Sussna developed MBA program that grew into Katz School

Edward Sussna, who developed Pitt’s MBA program — which evolved into the Joseph M. Katz Graduate School of Business — died April 24, 2019 at 92.

“In a sense that’s his monument,” said Jacob Birnberg, Robert W. Murphy Jr. professor of management control systems emeritus at the Katz School, whom Sussna hired in 1963. “He was very critical to the development of both the MBA and the doctoral program.”

Sussna joined the Katz faculty in 1957 and was charged by then-chancellor Edward H. Litchfield in 1960 with professionalizing business education at Pitt, Birnberg recalled.

“Ed was one of the reasons I came” to Pitt, said Birnberg, who credited Sussna as a mentor. Sussna was an economist, and “it was his view that what we were teaching was decision-making,” Birnberg says: How people decide what kinds of economic actions to take when there is ambiguity and risk.

The pair team-taught a seminar on integrated decision-making, a forerunner of experimental or behavioral economics.

The MBA became very attractive to engineers who wished to move into management, Birnberg explained, and to other professionals wanting to expand their skills and further their careers.

“They had real problems to talk about, which he liked,” he said of Sussna, who in turn could speak their language about business issues. “He cared about students and talked about things they really needed to know. He enjoyed teaching and the students enjoyed him.”

Sussna’s interest in such executive education programs, and his love of travel, translated into a long career of bringing Pitt’s business education abroad. In addition to serving as director of the Center for Executive Education at the Katz School, Sussna was academic director of the Katz program in Hong Kong and the People's Republic of China, and inaugural professor of the Master of Business Administration program at the Bratislava (Slovakia) School of Economics.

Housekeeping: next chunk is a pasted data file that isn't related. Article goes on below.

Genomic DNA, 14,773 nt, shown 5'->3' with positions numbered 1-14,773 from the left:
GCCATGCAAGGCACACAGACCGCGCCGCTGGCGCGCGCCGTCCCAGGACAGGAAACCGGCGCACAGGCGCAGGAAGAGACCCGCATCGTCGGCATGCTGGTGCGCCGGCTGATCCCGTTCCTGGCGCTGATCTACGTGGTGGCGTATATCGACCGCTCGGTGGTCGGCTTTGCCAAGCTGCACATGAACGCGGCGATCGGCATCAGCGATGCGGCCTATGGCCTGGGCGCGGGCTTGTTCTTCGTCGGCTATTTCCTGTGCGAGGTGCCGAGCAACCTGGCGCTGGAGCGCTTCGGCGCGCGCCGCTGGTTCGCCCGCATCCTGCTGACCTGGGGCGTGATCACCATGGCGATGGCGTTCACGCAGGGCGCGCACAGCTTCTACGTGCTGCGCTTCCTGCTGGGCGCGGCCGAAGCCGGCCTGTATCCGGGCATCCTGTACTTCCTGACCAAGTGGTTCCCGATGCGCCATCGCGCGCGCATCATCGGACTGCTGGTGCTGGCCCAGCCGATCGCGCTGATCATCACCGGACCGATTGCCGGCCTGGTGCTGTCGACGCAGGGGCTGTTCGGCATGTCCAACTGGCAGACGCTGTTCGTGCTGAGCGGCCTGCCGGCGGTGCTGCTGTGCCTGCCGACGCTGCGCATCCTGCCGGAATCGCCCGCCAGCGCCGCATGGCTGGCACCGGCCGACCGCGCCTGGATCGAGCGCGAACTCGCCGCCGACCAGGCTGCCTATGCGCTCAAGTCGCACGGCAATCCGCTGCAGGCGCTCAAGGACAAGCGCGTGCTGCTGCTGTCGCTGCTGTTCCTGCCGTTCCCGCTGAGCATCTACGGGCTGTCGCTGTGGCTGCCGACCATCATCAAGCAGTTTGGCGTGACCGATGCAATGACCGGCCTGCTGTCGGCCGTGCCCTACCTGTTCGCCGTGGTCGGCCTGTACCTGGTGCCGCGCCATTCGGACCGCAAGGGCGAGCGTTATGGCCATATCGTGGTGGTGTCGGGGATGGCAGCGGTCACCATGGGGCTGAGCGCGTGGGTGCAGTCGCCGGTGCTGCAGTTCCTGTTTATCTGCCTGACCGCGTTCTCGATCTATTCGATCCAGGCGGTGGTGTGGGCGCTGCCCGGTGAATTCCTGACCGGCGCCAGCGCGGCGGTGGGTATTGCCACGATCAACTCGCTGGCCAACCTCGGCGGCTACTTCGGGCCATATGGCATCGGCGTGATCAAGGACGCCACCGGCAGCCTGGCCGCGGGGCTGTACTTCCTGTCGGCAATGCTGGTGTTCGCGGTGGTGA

He also was a visiting Fulbright professor at the University of Tehran, and visiting professor at the University of California at Los Angeles, the Ecole Superieure des Sciences Economiques et Commerciales in Paris and at universities in Hong Kong and Macau, as well as visiting scholar at the International Institute of Management in Berlin.

Sussna served with the Merchant Marine, 1944-1947, and with the Army, 1954-1956, and earned his Ph.D. from the University of Illinois. He retired from Pitt in 1998.

Sussna’s colleague Jo Olson described him as “a renaissance man, not just interested in economics but in politics and international affairs.”

Indeed, said Birnberg, Sussna had developed an interest in opera as a student at the Bronx High School of Science, when one of his teachers procured affordable tickets to the Metropolitan Opera, and Sussna passed on his love of other cultural events — theater and symphony — to his colleagues.

“He wasn’t a workaholic,” Birnberg said. “He was just a well-rounded person who was a pleasure to know and wound up introducing a lot of people to things that made their lives better.”

Sussna is survived by children Audrey Sussna and Ellen Heyman and grandchildren Andrea and Ben Heyman. Memorial contributions are suggested to the Pittsburgh Symphony Orchestra.